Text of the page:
Stockholders have the right to submit certain motions in the general meeting, such as counter motions (Gegenanträge)28 or voting propositions (Wahlvorschläge),29 for members of the supervisory board or for annual auditors. The existing regulations on the submission of motions by stockholders also apply to virtual general meetings under the Covid-19 Mitigation Act.30 Accordingly, stockholders cannot submit motions in the virtual general meeting in the case of voting by correspondence.31 The same applies to electronic participation which is combined with the exclusion of the right to submit motions. These points are confirmed by the explanatory memorandum to the Covid-19 Mitigation Act, which states that stockholders do not have a right to submit motions in a virtual general meeting in case of voting by correspondence.32 In addition, the right to submit motions is not mentioned as part of the minimum requirements of a virtual general meeting in Art. 2 Sec. 1 para. 2 s. 1 no. 1 – 4 Covid-19 Mitigation Act.33


The curtailment of the Antragsrecht with regard to the virtual general meeting highlights that digitalization is part of a process of change that is by no means restricted to the replacement of analog technologies by digital ones. Digitalization appears therefore to accelerate processes that are already under way, such as the erosion of stockholders’ rights. In this context, it is to be noted that most stockholders buy stocks merely as an investment within a stock corporation, and with the intention of making a profit by dividend payouts and/or by changes in the stock exchange quotation, and therefore have little or no interest in attending general meetings.

Right of Objection (Widerspruchsrecht)

The capacity of a stockholder to challenge a resolution according to Sec. 245 no. 1 AktG (Anfechtungsbefugnis) is premised on his/her attendance (Erscheinen) in the general meeting and the declaration of his/her objection for the record. Art. 2 Sec. 1 para. 2 no. 4 Covid-19 Mitigation Act stipulates that stockholders who have exercised their voting rights by electronic participation or by voting by correspondence must be granted – in deviation from Sec. 245 no. 1 AktG by waving the requirement of attendance in the general meeting – the opportunity to object against a resolution of the general meeting. In this context, the difference between voting by correspondence and voting by electronic participation is levelled out.34 Hitherto, stockholders who voted by correspondence were not entitled to a right of objection. The technical infrastructure for lodging an objection may be provided by setting up an objection button for registered stockholders or by providing an email address.35 The executive board is obligated to provide the opportunity of objection with the acting notary public.36 The objection must be lodged by the end of the general meeting, which applies to the case of voting by correspondence as well.37


A stockholder’s objection lodged by electronic means is easier to handle for the stock corporation than an objection lodged in an in-present general meeting. The stock corporation is – without the face-to-face contact, the personal presence of the objecting stockholder and the disturbance of the general meeting by an in-person objection – faced primarily with the handling of a legal, rather than political, task. By the use of electronic means, the right of objection is reduced to its essence. Stockholder activists may of course disagree with this course of action due to an inherent belief in the value of stockholders’ rights in themselves. Digitalization, however, is a global trend which transforms every aspect of our modern legal system including the holding of general meetings of stock corporations.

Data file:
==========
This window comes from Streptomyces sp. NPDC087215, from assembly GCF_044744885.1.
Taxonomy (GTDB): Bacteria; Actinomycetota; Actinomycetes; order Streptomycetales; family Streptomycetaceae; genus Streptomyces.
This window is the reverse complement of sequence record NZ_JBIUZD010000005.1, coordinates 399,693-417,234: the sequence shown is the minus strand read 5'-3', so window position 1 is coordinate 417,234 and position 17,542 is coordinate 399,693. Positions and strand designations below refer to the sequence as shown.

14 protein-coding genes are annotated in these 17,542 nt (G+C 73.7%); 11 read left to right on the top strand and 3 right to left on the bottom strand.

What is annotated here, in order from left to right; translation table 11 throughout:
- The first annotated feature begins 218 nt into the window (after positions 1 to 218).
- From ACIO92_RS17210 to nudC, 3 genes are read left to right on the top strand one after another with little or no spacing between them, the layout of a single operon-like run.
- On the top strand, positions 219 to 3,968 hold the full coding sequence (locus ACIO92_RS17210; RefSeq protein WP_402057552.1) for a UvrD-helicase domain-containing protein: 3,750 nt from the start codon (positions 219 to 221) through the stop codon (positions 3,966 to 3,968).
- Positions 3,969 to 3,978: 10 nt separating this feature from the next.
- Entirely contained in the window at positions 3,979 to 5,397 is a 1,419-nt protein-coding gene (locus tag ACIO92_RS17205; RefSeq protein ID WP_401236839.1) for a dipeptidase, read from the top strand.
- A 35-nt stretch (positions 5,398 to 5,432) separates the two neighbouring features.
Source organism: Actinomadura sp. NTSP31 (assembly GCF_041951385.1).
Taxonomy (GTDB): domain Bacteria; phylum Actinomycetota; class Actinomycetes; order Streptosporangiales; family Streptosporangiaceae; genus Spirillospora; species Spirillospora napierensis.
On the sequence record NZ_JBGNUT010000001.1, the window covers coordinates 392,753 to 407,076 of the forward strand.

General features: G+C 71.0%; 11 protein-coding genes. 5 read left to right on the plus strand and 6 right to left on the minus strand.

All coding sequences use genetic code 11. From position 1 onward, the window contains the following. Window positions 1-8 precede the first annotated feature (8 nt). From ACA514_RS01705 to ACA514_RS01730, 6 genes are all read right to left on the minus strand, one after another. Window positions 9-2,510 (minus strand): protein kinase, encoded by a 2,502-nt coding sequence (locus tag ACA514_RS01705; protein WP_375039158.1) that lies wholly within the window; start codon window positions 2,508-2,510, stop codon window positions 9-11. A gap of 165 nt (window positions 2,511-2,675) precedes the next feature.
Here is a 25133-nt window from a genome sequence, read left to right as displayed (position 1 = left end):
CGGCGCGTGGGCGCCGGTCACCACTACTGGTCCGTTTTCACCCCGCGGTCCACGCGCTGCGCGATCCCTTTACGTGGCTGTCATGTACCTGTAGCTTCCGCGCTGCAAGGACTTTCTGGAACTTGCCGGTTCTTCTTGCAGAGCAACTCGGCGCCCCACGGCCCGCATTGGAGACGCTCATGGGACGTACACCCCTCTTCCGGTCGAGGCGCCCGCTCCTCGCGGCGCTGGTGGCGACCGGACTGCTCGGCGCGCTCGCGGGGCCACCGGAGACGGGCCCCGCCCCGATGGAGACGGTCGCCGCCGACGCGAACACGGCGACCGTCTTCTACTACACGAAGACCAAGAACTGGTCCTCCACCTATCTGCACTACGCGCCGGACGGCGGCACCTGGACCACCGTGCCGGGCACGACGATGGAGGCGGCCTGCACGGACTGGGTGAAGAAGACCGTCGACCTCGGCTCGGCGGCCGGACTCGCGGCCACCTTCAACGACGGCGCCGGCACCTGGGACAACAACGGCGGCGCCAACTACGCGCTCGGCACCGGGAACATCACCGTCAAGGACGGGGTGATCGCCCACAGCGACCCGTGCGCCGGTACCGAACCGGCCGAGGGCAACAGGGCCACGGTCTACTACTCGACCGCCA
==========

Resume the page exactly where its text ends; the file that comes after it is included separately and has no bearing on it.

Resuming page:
Exclusion of the Right to Challenge (Anfechtungsausschluss)

According to Art. 2 Sec. 1 para. 6 Covid-19 Mitigation Act, the challenge of a resolution adopted in the general meeting cannot be based on a violation of Sec. 118 para. 1 s. 3 - 5, para. 2 s. 2, para. 4 AktG, nor on the violation of form requirements for notices according to Sec. 125 AktG, nor on a violation of Art. 2 Sec. 1 para. 2 Covid-19 Mitigation Act unless intent (Vorsatz) on the part of the stock corporation can be proven. Lawmakers have decided to implement this exclusion of the right to challenge a resolution in order to ensure that the easements of the Covid-19 Mitigation Act are not taken advantage of by German stock corporations for fear of actions for annulment.38 The fundamental decision of the stock corporation to hold a virtual general meeting shall not be subject to an action for annulment. The Anfechtungsausschluss has greatly encouraged German stock corporations to make use of the opportunity to hold virtual general meetings. In this context, lawmakers have clearly given priority to the digitalization of general meetings over stockholders’ rights.

 


1 BT-Drs. 19/18110, p. 3.
2 Herb/Merkelbach, DStR 2020, 811; Schmidt/Noack, Legal Aspects of the Coronacrisis, 1st edition 2020, sec. 9 rec. 62.
3 https://www.bmjv.de/SharedDocs/Gesetzgebungsverfahren/Dokumente/Bgbl_Corona-Pandemie_EN.pdf?__blob=publicationFile&v=2.
4 Herrler, GWR 2020, 191.
5 Art. 2 sec. 7 para. 1 Covid-19 Mitigation Act.
6 Art. 2 sec. 8 Covid-19 Mitigation Act.
7 Herrler, GWR 2020, 191.
8 Art. 2 sec. 1 para. 2 Covid-19 Mitigation Act.
9 BT-Drs. 19/18100, p. 27.
10 Schmidt/Noack, Legal Aspects of the Coronacrisis, 1st edition 2020, sec. 9 rec. 60.
11 BGH, NZG 2015, 1227, 1234 rec. 40; Hüffer/Koch, AktG, 14th edition 2020, sec. 243 rec. 16.
12 MüKo-AktG/Kübis, 4th edition 2018, sec. 118 rec. 17; Dubovitskaya, NZG 2020, 647, 648.
13 Herb/Merkelbach, DStR 2020, 811, 816.
14 Wicke, DStR 2020, 885.
15 Sec. 118 para. 3 s. 2 AktG.
16 Wicke, DStR 2020, 885, 886.
17 Herrler, GWR 2020, 191, 193.
18 Herrler, GWR 2020, 191, 192.
19 Simons/Hauser, NZG 2020, 488, 491.
20 Herrler, GWR 2020, 191, 192.
21 Wicke, DStR 2020, 885, 886.
22 BT-Drs. 19/18100, p. 26.
23 Art. 2 sec. 1 para. 2 Covid-19 Mitigation Act.
24 Herrler, GWR 2020, 191, 193.
25 Herb/Merkelbach, DStR 2020, 811, 812.
26 Herb/Merkelbach, DStR 2020, 811, 813.
27 BT-Drs. 19/18100, p. 26.
28 Sec. 126 AktG.
29 Sec. 127 AktG.
30 Herrler, GWR 2020, 191, 193.
31 Herb/Merkelbach, DStR 2020, 811, 813f.
32 BT-Drs. 19/18100, p. 26.
33 Herrler, GWR 2020, 191, 193.
34 Dubovitskaya, NZG 2020, 647, 652.
35 Herb/Merkelbach, DStR 2020, 811, 814, Herrler, GWR 2020, 191, 194.
36 Dubovitskaya, NZG 2020, 647, 652.
37 BT-Drs. 19/18100, p. 26.
38 BT-Drs. 19/18100, p. 27.